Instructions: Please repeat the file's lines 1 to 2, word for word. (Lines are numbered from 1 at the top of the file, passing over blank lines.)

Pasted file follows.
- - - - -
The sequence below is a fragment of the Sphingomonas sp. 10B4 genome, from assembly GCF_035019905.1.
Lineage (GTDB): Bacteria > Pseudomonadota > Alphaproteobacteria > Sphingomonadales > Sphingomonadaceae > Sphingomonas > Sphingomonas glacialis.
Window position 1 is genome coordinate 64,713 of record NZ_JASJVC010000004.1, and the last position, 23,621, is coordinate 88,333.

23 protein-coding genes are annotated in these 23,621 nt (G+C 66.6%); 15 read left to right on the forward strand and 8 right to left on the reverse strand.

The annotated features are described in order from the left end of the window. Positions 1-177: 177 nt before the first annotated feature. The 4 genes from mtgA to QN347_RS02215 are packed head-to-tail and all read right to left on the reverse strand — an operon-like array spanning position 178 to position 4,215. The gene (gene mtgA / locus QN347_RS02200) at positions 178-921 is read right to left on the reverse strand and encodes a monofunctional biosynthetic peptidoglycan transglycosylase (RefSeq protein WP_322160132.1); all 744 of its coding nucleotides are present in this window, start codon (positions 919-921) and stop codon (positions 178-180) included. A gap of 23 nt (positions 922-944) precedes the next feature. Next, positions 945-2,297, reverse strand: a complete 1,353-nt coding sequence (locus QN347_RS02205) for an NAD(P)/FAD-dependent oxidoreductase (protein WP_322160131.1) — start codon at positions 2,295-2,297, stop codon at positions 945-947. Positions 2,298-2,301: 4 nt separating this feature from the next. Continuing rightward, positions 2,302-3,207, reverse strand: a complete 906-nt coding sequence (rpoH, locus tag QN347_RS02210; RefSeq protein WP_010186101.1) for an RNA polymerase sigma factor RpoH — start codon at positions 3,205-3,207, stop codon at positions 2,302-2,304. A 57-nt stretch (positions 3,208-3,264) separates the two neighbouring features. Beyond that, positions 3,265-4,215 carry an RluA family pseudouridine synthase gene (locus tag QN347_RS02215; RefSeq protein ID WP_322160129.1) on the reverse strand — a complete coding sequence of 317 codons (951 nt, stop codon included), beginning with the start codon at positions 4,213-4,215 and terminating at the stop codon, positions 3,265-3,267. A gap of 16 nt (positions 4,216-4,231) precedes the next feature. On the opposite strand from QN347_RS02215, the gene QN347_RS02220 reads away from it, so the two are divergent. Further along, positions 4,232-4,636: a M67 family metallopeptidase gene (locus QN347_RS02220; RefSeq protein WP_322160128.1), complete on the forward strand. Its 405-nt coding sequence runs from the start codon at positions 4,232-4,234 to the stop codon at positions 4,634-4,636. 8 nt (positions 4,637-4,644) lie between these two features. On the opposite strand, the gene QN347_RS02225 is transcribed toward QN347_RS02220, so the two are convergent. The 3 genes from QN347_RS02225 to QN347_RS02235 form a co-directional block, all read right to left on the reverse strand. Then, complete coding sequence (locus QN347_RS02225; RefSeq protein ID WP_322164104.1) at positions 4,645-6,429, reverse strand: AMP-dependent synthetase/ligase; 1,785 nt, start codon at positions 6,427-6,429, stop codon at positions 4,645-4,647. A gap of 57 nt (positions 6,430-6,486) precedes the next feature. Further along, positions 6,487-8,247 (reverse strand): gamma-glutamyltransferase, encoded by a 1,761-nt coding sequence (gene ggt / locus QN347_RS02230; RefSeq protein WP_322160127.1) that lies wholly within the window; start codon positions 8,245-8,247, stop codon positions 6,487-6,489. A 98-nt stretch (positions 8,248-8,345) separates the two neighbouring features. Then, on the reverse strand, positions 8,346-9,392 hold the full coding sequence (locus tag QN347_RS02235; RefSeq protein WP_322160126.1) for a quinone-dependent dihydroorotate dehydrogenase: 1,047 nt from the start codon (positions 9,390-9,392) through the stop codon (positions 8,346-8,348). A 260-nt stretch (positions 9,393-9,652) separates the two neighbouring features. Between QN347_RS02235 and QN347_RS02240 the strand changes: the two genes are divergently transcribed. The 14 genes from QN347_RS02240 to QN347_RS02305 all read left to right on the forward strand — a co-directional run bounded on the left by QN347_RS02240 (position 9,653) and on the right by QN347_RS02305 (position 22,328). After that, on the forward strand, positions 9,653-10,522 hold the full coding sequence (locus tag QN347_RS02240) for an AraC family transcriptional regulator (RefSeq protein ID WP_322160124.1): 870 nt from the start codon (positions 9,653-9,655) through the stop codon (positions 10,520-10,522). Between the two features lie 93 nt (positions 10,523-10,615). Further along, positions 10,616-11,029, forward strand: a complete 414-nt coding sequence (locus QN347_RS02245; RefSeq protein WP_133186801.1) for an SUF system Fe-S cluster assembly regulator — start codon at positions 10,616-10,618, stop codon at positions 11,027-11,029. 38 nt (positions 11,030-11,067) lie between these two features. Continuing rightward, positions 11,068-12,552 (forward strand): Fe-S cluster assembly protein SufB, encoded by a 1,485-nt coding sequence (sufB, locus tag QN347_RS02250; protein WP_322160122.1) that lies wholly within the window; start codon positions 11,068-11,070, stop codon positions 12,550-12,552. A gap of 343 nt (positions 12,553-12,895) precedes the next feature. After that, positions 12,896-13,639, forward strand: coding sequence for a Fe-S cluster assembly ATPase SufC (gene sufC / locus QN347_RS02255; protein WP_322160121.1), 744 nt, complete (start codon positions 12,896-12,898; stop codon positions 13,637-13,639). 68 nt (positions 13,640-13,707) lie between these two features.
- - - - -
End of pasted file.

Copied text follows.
The sequence below is a fragment of the Sphingomonas sp. 10B4 genome, from assembly GCF_035019905.1.
Lineage (GTDB): Bacteria > Pseudomonadota > Alphaproteobacteria > Sphingomonadales > Sphingomonadaceae > Sphingomonas > Sphingomonas glacialis.